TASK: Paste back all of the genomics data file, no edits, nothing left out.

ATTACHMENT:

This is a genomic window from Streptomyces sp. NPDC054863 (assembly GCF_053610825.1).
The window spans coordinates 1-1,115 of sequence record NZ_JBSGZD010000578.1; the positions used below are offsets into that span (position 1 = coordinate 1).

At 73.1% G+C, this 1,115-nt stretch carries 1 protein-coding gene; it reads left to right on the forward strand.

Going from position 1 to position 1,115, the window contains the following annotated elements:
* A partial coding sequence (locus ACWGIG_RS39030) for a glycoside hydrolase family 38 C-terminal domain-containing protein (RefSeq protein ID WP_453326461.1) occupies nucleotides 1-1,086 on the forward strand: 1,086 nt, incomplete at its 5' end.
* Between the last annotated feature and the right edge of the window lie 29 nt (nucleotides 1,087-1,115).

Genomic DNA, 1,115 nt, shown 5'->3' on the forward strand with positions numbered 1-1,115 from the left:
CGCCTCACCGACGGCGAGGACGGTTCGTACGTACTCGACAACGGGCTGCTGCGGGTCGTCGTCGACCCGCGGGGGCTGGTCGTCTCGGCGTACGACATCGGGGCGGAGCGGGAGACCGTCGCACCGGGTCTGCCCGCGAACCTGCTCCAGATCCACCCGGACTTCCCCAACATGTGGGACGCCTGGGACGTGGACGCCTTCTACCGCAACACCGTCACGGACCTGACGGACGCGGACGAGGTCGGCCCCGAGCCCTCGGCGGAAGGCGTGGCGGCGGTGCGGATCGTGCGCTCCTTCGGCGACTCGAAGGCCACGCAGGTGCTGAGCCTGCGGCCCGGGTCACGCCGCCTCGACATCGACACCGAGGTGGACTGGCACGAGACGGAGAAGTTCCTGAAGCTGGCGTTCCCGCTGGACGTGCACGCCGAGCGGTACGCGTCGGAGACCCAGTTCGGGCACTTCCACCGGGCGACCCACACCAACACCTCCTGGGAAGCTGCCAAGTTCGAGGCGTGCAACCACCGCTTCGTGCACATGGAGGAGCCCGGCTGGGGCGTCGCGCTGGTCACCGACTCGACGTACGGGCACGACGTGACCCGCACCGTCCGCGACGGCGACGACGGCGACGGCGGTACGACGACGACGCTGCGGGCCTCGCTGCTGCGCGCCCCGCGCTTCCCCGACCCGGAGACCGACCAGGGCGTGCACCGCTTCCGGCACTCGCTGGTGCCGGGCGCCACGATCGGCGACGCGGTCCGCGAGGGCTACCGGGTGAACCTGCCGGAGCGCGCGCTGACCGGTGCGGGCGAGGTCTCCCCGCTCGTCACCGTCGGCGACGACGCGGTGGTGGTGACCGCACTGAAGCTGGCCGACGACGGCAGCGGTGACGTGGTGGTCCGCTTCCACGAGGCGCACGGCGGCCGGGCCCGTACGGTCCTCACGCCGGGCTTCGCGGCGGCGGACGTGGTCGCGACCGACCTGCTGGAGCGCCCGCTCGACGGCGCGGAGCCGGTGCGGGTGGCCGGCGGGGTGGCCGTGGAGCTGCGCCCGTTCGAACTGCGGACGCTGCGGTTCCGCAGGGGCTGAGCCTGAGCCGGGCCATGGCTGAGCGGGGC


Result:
This is a genomic window from Streptomyces sp. NPDC054863 (assembly GCF_053610825.1).
The window spans coordinates 1-1,115 of sequence record NZ_JBSGZD010000578.1; the positions used below are offsets into that span (position 1 = coordinate 1).

At 73.1% G+C, this 1,115-nt stretch carries 1 protein-coding gene; it reads left to right on the forward strand.

Going from position 1 to position 1,115, the window contains the following annotated elements:
* A partial coding sequence (locus ACWGIG_RS39030) for a glycoside hydrolase family 38 C-terminal domain-containing protein (RefSeq protein ID WP_453326461.1) occupies nucleotides 1-1,086 on the forward strand: 1,086 nt, incomplete at its 5' end.
* Between the last annotated feature and the right edge of the window lie 29 nt (nucleotides 1,087-1,115).

Genomic DNA, 1,115 nt, shown 5'->3' on the forward strand with positions numbered 1-1,115 from the left:
CGCCTCACCGACGGCGAGGACGGTTCGTACGTACTCGACAACGGGCTGCTGCGGGTCGTCGTCGACCCGCGGGGGCTGGTCGTCTCGGCGTACGACATCGGGGCGGAGCGGGAGACCGTCGCACCGGGTCTGCCCGCGAACCTGCTCCAGATCCACCCGGACTTCCCCAACATGTGGGACGCCTGGGACGTGGACGCCTTCTACCGCAACACCGTCACGGACCTGACGGACGCGGACGAGGTCGGCCCCGAGCCCTCGGCGGAAGGCGTGGCGGCGGTGCGGATCGTGCGCTCCTTCGGCGACTCGAAGGCCACGCAGGTGCTGAGCCTGCGGCCCGGGTCACGCCGCCTCGACATCGACACCGAGGTGGACTGGCACGAGACGGAGAAGTTCCTGAAGCTGGCGTTCCCGCTGGACGTGCACGCCGAGCGGTACGCGTCGGAGACCCAGTTCGGGCACTTCCACCGGGCGACCCACACCAACACCTCCTGGGAAGCTGCCAAGTTCGAGGCGTGCAACCACCGCTTCGTGCACATGGAGGAGCCCGGCTGGGGCGTCGCGCTGGTCACCGACTCGACGTACGGGCACGACGTGACCCGCACCGTCCGCGACGGCGACGACGGCGACGGCGGTACGACGACGACGCTGCGGGCCTCGCTGCTGCGCGCCCCGCGCTTCCCCGACCCGGAGACCGACCAGGGCGTGCACCGCTTCCGGCACTCGCTGGTGCCGGGCGCCACGATCGGCGACGCGGTCCGCGAGGGCTACCGGGTGAACCTGCCGGAGCGCGCGCTGACCGGTGCGGGCGAGGTCTCCCCGCTCGTCACCGTCGGCGACGACGCGGTGGTGGTGACCGCACTGAAGCTGGCCGACGACGGCAGCGGTGACGTGGTGGTCCGCTTCCACGAGGCGCACGGCGGCCGGGCCCGTACGGTCCTCACGCCGGGCTTCGCGGCGGCGGACGTGGTCGCGACCGACCTGCTGGAGCGCCCGCTCGACGGCGCGGAGCCGGTGCGGGTGGCCGGCGGGGTGGCCGTGGAGCTGCGCCCGTTCGAACTGCGGACGCTGCGGTTCCGCAGGGGCTGAGCCTGAGCCGGGCCATGGCTGAGCGGGGC